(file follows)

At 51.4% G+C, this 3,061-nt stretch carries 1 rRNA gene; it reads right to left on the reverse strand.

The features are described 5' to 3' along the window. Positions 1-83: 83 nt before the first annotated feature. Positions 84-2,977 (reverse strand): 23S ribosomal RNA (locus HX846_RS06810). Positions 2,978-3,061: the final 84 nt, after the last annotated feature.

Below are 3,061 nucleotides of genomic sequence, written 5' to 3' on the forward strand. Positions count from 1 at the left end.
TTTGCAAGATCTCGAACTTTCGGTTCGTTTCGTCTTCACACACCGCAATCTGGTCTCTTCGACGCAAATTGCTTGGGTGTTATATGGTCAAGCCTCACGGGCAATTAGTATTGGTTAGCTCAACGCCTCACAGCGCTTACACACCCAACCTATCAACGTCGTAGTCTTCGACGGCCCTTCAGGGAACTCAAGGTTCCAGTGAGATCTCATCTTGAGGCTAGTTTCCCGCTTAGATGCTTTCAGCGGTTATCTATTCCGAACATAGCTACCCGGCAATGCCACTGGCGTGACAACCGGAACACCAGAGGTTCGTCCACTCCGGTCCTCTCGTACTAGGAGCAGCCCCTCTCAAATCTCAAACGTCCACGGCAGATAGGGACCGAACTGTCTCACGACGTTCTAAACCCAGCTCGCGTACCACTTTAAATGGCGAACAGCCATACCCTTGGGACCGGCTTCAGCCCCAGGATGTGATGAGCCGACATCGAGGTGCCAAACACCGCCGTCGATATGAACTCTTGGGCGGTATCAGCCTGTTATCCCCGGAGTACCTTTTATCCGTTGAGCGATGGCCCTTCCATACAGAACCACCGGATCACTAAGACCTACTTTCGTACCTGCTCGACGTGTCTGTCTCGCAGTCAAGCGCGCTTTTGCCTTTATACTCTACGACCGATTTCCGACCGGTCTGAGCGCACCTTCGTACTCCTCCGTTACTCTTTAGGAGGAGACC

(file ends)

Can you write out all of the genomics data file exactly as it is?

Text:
At 51.4% G+C, this 3,061-nt stretch carries 1 rRNA gene; it reads right to left on the reverse strand.

The features are described 5' to 3' along the window. Positions 1-83: 83 nt before the first annotated feature. Positions 84-2,977 (reverse strand): 23S ribosomal RNA (locus HX846_RS06810). Positions 2,978-3,061: the final 84 nt, after the last annotated feature.

Below are 3,061 nucleotides of genomic sequence, written 5' to 3' on the forward strand. Positions count from 1 at the left end.
TTTGCAAGATCTCGAACTTTCGGTTCGTTTCGTCTTCACACACCGCAATCTGGTCTCTTCGACGCAAATTGCTTGGGTGTTATATGGTCAAGCCTCACGGGCAATTAGTATTGGTTAGCTCAACGCCTCACAGCGCTTACACACCCAACCTATCAACGTCGTAGTCTTCGACGGCCCTTCAGGGAACTCAAGGTTCCAGTGAGATCTCATCTTGAGGCTAGTTTCCCGCTTAGATGCTTTCAGCGGTTATCTATTCCGAACATAGCTACCCGGCAATGCCACTGGCGTGACAACCGGAACACCAGAGGTTCGTCCACTCCGGTCCTCTCGTACTAGGAGCAGCCCCTCTCAAATCTCAAACGTCCACGGCAGATAGGGACCGAACTGTCTCACGACGTTCTAAACCCAGCTCGCGTACCACTTTAAATGGCGAACAGCCATACCCTTGGGACCGGCTTCAGCCCCAGGATGTGATGAGCCGACATCGAGGTGCCAAACACCGCCGTCGATATGAACTCTTGGGCGGTATCAGCCTGTTATCCCCGGAGTACCTTTTATCCGTTGAGCGATGGCCCTTCCATACAGAACCACCGGATCACTAAGACCTACTTTCGTACCTGCTCGACGTGTCTGTCTCGCAGTCAAGCGCGCTTTTGCCTTTATACTCTACGACCGATTTCCGACCGGTCTGAGCGCACCTTCGTACTCCTCCGTTACTCTTTAGGAGGAGACC